Others argue that while the CRD definition of covered bonds as it stands may not be a problem, it could change at some point in a way that would render some Labelled covered bonds ineligible, and that the industry would in effect be ceding control of the criterion.

“You have to remember that the EBA [European Banking Authority] is currently assessing covered bond structures for their worthiness when it comes to preferential treatment and there is no saying at this point what they might come up with and who might be impacted,” said an analyst.

Such an outcome could be comparable to when the ECB changed the eligibility criteria for its collateral framework and some French issuers, for example, were affected. Conversely, while France’s obligations à l’habitat have hitherto not been CRD compliant, they are set to be under CRD IV.

Jens Tolckmitt, chief executive of the Association of German Pfandbrief Banks (vdp) and the German representative on the ECBC steering committee, said that while Germany is happy to make the move, it is important that regulatory developments and their impact are taken into account.

“We have always been in favour of CRD and we are still in favour of it today,” he said. “The Label will only be complete if it includes CRD as part of the definition because EU institutions will be more attracted to this type of label if it refers to a definition in EU law and not some homemade definition.

“However, the prospect of a move has come a little suddenly and meanwhile there are two work-streams looking at a definition of covered bonds – the Commission green paper on long term finance and the EBA on which covered bonds should be privileged in future.”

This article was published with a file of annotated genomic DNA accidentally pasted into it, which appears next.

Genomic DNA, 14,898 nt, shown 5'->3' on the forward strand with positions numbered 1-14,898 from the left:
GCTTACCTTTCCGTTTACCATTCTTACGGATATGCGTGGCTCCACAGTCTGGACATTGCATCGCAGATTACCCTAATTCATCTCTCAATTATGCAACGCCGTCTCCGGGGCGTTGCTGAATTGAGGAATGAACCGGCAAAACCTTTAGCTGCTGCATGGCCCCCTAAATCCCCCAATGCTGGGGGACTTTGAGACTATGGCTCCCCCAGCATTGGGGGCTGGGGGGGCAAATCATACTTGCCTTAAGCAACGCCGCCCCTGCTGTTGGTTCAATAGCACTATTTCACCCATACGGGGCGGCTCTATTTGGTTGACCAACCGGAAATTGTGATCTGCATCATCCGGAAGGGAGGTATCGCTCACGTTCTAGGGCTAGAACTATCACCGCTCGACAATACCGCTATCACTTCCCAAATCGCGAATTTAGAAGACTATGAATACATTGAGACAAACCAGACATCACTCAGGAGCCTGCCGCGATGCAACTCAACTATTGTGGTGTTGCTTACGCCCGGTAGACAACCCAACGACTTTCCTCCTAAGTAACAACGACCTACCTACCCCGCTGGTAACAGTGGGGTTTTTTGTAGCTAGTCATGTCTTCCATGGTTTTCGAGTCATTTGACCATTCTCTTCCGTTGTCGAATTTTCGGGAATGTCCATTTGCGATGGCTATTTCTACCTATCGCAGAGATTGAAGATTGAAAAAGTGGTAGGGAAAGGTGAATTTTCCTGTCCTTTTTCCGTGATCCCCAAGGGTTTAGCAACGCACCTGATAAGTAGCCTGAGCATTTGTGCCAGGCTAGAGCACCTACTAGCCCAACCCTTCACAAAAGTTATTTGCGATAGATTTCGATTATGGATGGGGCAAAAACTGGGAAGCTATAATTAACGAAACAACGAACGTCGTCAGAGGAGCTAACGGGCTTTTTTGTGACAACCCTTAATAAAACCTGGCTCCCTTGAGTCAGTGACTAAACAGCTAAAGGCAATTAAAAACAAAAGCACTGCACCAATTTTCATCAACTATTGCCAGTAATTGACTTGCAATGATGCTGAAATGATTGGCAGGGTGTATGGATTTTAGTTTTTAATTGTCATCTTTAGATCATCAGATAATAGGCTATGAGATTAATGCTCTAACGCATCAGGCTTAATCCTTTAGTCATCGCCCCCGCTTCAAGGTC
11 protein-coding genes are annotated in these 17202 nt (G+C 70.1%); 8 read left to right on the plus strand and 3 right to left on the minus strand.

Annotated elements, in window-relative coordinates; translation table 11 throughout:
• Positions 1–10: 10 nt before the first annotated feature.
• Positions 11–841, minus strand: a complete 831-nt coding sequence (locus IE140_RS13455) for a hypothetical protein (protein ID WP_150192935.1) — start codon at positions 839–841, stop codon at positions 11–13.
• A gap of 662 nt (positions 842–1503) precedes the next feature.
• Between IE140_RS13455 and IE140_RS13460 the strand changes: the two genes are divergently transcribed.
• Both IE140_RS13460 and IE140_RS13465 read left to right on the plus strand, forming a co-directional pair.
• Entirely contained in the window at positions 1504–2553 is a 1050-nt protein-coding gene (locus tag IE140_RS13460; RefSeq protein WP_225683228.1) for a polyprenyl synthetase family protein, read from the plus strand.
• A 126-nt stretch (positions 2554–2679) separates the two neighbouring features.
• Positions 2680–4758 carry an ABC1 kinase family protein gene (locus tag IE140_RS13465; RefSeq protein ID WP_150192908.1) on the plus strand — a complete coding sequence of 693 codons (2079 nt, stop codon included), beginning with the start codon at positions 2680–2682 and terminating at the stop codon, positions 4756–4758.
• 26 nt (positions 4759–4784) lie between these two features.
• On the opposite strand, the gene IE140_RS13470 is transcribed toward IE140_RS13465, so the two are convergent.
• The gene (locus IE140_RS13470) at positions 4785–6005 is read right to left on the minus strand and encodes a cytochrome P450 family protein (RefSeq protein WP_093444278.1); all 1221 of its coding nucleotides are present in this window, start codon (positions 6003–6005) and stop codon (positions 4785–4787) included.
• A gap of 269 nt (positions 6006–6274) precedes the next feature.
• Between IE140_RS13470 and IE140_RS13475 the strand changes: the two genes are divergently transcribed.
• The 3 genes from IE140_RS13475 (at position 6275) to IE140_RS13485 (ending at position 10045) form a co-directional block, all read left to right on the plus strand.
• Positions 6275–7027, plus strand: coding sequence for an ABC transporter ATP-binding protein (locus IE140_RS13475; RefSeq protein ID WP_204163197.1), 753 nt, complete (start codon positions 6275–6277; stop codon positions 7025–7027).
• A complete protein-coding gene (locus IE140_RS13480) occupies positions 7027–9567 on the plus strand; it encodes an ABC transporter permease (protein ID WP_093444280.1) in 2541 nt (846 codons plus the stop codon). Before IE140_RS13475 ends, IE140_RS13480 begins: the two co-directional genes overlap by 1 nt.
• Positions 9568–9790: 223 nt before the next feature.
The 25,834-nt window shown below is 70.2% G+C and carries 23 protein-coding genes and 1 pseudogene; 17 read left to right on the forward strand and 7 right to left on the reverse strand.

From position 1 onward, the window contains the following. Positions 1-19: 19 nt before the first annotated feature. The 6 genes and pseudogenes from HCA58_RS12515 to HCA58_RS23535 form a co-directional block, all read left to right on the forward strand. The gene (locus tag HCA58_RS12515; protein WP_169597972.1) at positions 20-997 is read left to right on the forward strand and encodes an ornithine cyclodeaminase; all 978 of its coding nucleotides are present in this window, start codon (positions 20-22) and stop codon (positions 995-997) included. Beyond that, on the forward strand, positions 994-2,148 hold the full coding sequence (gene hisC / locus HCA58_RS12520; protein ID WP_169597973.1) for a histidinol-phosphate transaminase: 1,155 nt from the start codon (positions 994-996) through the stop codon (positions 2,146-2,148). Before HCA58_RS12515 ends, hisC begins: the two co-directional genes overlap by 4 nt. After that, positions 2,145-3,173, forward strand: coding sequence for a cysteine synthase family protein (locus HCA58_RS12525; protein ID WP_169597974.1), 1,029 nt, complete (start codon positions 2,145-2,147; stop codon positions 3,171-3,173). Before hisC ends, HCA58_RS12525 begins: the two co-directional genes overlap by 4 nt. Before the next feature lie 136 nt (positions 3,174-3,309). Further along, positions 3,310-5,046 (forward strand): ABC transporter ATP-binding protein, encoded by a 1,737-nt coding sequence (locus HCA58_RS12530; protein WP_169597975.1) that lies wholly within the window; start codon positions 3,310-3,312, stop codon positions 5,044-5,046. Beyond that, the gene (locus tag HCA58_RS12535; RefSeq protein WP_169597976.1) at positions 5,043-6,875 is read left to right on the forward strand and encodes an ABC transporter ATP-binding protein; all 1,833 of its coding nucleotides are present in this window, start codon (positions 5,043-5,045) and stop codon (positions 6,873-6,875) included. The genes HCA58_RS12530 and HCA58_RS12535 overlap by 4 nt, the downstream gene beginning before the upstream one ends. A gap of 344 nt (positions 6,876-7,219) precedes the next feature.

Tolckmitt said that these could have “very far-reaching” consequences.

“While it was not the case a year ago, it seems clear today that the definition of covered bonds will change and any reference to CRD in legislation therefore has to change,” he said. “For these reasons it is not understandable why you would make the change to reference the Label to CRD now – when you know it is going to change and you do not know what direction this change will take.

“So Germany is happy to include CRD in the definition, but you always have to look at what is going on around you when you start work like this.”

Ahead of the ECBC’s decision, Luca Bertalot, head of the industry body, said that there are good reasons to follow the regulatory and central bank approaches as indicated by the ECB and EBA. He said that the Label Committee is analysing the pros and cons of the proposed changes and will come back with a final decision soon.

“The Label remains a consensus based initiative and it is important to open the floor for comprehensive debate in the covered bond community and to hear the views expressed by all stakeholders,” he said, “to ensure macro-prudential added-value and a long term benefit for every single issuer joining the Label.”